This Friday, in my seminar on Law & Theology, we turn to a topic that is near and dear to my heart – the role of religion in public discourse. Although not all proponents of minimizing God talk in the public square seek to mold a secular society, some do. They argue that religion – particularly religion outside of the highly privatized and skeptically contingent world of liberal Protestantism – is irrational and, for that reason, potentially dangerous. Richard Rorty told conservative Christians that the goal of a liberal teacher is “to discredit you in the eyes of your children, trying to strip your fundamentalist religious community of dignity, trying to make your views seem silly rather than discussable.” Children from such homes, he wrote, “are lucky to find themselves under the benevolent Herrschaft [domination] of people like me, and to have escaped the grip of their frightening, vicious, dangerous parents . . . .”
Within the legal academy, Steven Gey argues that the public square should be a “religion free zone” and popular writers, such as Richard Dawkins and Sam Harris, write bestsellers calling for the end – or at least the marginalizing – of faith. In a forthcoming film, comedian (?) Bill Maher announces that “[t]he plain fact is religion must die for man to live.”
But is this assumption of a post-religious world governed by rationality consonant with reality?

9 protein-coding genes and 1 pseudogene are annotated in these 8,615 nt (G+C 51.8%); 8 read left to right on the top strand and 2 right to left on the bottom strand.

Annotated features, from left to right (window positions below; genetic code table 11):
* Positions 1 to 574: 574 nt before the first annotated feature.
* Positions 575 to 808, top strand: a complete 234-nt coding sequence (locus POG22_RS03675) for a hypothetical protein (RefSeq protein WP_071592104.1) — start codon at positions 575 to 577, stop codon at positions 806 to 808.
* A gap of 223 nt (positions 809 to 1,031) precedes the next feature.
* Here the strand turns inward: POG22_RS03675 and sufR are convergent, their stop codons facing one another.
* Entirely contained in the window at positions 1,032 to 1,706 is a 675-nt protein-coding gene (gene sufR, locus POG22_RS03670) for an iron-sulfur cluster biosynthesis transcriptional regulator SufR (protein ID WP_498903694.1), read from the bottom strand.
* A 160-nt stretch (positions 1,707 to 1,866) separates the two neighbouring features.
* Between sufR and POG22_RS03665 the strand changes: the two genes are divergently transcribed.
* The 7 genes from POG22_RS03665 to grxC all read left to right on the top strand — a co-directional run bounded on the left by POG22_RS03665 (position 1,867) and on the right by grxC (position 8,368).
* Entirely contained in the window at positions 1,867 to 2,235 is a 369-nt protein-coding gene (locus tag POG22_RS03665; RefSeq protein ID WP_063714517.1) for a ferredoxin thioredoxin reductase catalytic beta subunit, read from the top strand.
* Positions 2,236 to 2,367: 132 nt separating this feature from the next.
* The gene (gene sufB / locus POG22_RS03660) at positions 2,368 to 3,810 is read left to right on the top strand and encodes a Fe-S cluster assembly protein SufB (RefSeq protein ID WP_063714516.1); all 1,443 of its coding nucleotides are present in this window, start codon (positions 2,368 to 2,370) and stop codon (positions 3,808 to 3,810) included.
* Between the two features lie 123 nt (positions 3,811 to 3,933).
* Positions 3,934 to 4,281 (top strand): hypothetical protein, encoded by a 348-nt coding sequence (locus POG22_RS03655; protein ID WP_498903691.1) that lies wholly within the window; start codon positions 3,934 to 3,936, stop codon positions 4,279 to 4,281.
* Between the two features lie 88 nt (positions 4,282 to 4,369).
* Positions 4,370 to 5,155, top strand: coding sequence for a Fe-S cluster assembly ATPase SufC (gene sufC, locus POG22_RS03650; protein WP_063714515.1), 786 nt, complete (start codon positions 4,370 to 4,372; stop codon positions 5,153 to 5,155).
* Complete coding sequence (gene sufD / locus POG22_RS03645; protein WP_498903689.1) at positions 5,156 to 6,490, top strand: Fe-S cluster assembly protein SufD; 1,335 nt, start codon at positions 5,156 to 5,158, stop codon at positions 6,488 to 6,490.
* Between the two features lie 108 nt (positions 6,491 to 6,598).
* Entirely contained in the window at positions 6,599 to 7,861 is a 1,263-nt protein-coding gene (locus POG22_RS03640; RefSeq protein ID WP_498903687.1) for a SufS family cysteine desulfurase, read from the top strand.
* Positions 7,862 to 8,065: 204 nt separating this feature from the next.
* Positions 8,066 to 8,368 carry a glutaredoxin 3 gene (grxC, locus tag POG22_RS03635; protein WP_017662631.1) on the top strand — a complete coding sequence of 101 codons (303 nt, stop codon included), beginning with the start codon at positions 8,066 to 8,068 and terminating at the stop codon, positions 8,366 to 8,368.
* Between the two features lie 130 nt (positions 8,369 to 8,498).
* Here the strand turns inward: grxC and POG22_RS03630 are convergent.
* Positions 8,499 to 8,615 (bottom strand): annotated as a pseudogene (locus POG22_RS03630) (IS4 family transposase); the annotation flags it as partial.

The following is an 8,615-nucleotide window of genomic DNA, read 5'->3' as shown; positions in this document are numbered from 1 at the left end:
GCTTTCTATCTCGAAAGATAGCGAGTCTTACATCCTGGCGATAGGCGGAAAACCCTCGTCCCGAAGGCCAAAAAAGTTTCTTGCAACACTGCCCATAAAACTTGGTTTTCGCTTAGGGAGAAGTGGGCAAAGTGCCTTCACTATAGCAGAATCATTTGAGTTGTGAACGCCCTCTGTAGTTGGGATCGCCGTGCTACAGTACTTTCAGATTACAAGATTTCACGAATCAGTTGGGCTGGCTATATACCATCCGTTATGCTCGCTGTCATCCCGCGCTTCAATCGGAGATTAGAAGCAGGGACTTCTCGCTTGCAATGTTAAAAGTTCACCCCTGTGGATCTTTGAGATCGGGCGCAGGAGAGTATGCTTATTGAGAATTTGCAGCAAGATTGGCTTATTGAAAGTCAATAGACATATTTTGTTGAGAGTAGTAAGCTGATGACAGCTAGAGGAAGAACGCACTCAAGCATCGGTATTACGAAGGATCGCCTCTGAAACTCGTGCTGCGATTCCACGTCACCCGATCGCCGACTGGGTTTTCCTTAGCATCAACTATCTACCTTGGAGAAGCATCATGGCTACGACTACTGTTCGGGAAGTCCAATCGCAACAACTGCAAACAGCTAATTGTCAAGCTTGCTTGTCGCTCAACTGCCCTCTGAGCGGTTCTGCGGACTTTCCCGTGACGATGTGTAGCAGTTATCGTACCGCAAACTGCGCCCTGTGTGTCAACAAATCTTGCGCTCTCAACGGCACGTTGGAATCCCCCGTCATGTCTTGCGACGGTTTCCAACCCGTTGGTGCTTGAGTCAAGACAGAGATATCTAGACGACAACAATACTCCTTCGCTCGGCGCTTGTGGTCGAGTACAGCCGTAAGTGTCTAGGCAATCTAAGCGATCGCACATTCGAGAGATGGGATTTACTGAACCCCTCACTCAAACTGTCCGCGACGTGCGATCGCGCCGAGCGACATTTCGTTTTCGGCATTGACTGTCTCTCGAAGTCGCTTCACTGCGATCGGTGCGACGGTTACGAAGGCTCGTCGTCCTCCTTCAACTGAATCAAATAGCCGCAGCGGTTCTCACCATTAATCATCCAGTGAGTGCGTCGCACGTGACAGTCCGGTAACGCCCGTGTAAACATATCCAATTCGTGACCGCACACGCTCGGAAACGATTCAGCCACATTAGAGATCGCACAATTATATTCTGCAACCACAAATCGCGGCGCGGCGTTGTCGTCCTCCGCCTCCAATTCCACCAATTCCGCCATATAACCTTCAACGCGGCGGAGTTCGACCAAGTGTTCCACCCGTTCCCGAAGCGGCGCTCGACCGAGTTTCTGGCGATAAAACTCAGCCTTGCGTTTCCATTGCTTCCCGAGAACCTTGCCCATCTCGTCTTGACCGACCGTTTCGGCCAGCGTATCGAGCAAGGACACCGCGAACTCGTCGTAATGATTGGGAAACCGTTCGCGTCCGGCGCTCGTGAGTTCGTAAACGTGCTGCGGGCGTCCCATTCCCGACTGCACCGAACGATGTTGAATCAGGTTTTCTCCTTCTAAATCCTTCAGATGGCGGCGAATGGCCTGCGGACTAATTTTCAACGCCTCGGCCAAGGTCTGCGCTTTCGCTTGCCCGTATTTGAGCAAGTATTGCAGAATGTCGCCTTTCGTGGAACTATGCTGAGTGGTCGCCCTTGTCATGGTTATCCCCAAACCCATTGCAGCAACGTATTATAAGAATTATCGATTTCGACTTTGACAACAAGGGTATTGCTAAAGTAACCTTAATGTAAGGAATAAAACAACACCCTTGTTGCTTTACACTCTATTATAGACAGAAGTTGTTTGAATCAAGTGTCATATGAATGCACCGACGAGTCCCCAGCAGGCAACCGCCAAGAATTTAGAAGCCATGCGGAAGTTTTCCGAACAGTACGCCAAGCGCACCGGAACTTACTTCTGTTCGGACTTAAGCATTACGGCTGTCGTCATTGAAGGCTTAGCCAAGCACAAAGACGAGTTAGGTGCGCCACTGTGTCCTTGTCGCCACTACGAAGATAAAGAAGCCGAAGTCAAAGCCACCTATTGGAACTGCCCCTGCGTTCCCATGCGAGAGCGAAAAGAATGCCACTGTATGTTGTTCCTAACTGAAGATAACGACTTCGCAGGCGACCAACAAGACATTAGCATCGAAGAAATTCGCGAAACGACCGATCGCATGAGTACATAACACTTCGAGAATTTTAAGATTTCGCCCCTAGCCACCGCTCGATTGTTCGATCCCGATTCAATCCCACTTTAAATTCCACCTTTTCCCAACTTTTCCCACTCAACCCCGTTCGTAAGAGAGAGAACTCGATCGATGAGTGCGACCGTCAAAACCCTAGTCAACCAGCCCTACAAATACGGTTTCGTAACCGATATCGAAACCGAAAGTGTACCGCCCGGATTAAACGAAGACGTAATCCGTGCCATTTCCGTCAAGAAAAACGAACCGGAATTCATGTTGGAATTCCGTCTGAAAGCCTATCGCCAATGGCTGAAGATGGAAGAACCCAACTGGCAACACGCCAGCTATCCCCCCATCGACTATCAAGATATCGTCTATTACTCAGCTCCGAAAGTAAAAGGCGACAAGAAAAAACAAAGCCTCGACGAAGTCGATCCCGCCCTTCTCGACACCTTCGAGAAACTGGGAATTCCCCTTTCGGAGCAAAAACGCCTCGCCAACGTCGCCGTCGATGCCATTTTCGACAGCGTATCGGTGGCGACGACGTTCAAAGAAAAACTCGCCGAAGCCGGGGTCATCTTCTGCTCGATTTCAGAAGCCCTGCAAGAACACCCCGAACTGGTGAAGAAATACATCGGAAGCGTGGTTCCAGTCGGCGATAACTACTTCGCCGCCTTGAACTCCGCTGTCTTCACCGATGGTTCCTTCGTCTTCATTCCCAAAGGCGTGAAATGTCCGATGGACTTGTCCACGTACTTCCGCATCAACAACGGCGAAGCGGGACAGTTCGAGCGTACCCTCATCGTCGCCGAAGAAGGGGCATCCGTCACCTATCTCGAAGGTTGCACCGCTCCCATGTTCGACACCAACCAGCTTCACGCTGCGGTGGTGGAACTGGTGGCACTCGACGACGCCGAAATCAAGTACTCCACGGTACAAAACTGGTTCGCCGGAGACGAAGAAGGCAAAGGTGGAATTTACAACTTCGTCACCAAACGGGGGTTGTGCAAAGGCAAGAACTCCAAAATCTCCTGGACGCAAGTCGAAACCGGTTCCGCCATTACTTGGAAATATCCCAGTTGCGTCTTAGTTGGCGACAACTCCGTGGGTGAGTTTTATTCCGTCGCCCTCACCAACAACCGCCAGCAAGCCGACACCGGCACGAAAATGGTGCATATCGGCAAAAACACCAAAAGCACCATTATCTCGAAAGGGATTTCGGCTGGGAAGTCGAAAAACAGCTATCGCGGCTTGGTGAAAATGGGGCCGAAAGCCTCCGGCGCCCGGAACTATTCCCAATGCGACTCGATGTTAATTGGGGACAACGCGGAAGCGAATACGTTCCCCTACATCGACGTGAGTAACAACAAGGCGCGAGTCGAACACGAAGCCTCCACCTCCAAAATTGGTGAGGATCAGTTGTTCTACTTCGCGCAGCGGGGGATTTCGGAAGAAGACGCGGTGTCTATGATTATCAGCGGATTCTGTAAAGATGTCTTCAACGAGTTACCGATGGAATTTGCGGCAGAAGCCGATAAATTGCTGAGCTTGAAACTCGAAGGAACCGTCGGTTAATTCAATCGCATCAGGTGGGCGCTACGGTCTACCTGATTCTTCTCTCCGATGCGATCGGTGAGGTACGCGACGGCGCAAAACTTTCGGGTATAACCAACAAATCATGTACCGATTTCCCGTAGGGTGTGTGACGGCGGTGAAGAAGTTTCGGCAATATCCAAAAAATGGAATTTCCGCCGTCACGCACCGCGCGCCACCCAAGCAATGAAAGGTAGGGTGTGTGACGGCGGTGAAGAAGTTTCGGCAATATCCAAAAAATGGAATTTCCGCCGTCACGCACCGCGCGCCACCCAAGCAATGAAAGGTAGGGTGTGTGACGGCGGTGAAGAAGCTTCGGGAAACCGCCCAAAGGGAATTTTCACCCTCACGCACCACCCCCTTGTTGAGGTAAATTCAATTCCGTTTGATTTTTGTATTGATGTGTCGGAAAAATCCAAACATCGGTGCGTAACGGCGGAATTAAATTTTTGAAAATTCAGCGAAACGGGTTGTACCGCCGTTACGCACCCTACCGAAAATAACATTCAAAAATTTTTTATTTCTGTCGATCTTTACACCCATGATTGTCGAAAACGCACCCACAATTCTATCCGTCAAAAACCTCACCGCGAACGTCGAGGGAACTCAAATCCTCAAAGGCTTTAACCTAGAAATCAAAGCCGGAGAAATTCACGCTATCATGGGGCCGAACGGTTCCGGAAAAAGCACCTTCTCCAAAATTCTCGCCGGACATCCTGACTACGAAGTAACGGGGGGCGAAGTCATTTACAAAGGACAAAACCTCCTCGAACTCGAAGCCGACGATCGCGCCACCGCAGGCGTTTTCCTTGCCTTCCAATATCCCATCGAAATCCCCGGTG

G.K. Chesterton famously said that “[h]e who does not believe in God will believe in anything.” A recent survey by Baylor University’s Institute for Studies of Religion, entitled “What Americans Really Believe,” suggest, as have other studies, that he is right. Mollie Ziegler Hemingway described the results in last Friday’s Wall Street Journal:
While 31% of people who never worship expressed strong belief in these things, only 8% of people who attend a house of worship more than once a week did.
Even among Christians, there were disparities. While 36% of those belonging to the United Church of Christ, Sen. Barack Obama’s former denomination, expressed strong beliefs in the paranormal, only 14% of those belonging to the Assemblies of God, Sarah Palin’s former denomination, did.
An ISR press release claims that “traditional Christian religion greatly decreases credulity, as measured by beliefs in such things as dreams, Bigfoot, UFOs, haunted houses, communicating with the dead and astrology.” (It appears, from this table, that theologically conservative folks are a bit more likely to say that they do not believe in these things, but that the theologically liberal are much more likely to say that they do believe in them.)
Assuming their validity, I’m not sure what to make of these findings. Are they a hangover from the pre-Enlightenment enchanted world? I’m more inclined to think that they are an inevitable human attempt to come to grips with what we cannot know but suspect, whether from wishful thinking or an innate sense, is there. To recall Matthew Arnold’s image of the retreat of the Sea of Faith with its “melancholy, long, withdrawing roar,” it may be that the tide will always return.